I’m not quite sure every bleating quasi-liberal, from ministers to newspaper editors, has realised it yet, so I better take the time to point it out again – normalising racism and making hate acceptable has actual real-life consequences, not just for the discourse, but also for society itself.
I realised this recently when I said on Marian Finucane’s radio show that society as a whole was pretty much agreed on what constituted hate speech, and social protection minister Leo Varadkar disagreed with me.
I never got the chance to explain it then, but what I meant by that was that society has set the boundaries through its laws against incitement to hatred, as well as in Article 1 of the UN Convention of Human Rights:
All human beings are born free and equal in dignity and rights. They are endowed with reason and conscience and should act towards one another in a spirit of brotherhood.
As for what Minister Varadkar meant, you’ll have to ask him – but he did mention “shutting down the debate”, which in this instance is what people say when what they really mean is “I want to be able to present my ideas unopposed, and have everyone agree with them.”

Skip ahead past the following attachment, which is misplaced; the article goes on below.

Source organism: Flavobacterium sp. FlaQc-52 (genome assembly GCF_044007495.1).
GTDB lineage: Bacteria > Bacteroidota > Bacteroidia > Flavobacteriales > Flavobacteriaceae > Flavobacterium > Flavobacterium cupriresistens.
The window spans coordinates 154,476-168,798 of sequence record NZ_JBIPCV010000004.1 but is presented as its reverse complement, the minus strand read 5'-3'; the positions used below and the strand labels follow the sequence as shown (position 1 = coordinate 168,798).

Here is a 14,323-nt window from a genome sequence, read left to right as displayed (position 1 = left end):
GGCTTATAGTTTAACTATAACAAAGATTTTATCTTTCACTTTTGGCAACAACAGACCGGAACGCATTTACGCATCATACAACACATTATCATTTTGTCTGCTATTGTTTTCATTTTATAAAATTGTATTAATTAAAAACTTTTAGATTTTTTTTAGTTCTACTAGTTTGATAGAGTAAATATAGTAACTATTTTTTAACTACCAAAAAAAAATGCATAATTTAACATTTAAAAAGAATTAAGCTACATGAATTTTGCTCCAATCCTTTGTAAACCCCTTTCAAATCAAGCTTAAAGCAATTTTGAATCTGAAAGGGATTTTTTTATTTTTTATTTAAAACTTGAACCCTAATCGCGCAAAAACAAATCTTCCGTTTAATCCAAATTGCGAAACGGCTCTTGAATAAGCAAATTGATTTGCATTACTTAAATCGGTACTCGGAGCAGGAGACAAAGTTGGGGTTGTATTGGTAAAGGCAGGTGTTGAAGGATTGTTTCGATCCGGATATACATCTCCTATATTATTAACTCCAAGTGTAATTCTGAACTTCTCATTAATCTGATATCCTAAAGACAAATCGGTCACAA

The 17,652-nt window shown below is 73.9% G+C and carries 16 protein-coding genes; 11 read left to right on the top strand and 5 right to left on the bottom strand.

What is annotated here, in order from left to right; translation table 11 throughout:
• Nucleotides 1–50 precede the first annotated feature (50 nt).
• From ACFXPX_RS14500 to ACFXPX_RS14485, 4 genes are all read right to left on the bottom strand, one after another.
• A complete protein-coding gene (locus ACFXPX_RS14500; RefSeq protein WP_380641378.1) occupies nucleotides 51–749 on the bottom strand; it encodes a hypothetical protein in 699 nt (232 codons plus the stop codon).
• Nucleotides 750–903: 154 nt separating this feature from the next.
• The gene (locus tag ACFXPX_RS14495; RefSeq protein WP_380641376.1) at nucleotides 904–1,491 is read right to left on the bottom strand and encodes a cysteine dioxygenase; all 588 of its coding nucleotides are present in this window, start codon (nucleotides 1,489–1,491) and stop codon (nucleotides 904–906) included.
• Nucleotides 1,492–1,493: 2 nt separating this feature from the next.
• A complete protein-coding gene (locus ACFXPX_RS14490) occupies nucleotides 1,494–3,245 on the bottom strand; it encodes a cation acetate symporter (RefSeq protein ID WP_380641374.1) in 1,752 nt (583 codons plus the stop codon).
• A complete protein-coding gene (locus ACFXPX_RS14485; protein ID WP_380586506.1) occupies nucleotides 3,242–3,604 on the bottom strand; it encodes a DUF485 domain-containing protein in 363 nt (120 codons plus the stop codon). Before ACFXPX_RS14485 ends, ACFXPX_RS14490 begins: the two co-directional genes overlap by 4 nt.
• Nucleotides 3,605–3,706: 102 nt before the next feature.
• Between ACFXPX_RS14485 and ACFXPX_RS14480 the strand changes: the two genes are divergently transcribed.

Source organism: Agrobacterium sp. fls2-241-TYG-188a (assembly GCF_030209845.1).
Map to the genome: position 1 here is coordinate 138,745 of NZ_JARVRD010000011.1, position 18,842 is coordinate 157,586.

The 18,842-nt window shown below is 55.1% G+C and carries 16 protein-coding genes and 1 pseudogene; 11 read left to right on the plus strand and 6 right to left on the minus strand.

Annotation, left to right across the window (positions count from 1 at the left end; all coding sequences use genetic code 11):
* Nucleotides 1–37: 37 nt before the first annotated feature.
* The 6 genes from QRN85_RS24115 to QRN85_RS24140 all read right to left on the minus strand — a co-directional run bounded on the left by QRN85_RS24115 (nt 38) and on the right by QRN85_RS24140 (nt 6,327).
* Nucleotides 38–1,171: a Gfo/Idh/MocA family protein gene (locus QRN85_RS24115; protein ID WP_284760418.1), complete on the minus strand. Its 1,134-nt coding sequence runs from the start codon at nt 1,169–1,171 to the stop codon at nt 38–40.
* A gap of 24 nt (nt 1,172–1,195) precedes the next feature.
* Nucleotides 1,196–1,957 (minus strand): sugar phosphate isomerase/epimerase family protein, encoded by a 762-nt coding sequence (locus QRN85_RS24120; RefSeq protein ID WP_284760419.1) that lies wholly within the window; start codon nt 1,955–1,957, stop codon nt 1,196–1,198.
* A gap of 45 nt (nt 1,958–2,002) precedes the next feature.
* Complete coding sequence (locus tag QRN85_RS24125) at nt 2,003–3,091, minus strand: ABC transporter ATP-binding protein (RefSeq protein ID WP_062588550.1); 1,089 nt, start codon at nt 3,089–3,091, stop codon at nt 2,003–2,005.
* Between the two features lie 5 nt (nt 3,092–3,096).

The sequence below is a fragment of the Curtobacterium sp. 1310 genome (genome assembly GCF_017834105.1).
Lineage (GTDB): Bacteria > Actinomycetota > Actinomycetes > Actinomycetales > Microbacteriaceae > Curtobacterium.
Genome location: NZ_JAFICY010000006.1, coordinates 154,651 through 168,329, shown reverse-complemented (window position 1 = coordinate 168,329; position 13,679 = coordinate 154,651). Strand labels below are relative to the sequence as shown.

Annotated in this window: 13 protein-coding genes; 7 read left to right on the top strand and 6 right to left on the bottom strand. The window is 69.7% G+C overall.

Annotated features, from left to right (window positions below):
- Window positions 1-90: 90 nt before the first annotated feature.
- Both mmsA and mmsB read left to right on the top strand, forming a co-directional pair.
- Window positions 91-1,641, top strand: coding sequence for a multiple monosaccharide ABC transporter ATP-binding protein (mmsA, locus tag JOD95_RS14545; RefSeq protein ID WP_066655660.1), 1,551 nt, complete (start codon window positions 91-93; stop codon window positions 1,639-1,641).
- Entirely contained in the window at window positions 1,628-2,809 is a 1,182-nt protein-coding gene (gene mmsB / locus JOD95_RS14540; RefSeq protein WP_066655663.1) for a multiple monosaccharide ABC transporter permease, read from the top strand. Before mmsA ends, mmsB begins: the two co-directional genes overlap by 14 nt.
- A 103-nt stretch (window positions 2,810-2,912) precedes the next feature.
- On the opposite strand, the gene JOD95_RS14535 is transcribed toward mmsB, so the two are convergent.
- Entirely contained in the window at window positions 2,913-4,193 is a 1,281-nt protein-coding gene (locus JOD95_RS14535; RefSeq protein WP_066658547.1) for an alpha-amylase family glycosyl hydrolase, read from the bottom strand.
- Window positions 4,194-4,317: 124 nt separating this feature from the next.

(For now I’m not even going to bother with the car-crash that is the Irish Times’ latest fuck-up in the rush to embrace the far right, and its pathetic explanation – let us just say it is indicative of the genre.)
Over the last 15 or so years I have seen the normalisation of racism and hate speech in the media lead to the rapid rise of the far right in Scandinavia, in the UK and in America, to the extent that they have recent government experience in many countries, and they have also moved the goalposts for the more “liberal” parties.
Ireland is behind the curve in that regard – or perhaps ahead of it, given that right-wing populism has been the order of the day since the foundation of the state – but it is more than capable of accommodating an upsurge similar to the one that happened in Scandinavia.
Despite its reputation for social democracy and equality, some in the Nordic region have always had a penchant for white supremacy, and it’s something that raises its Aryan head from time to time.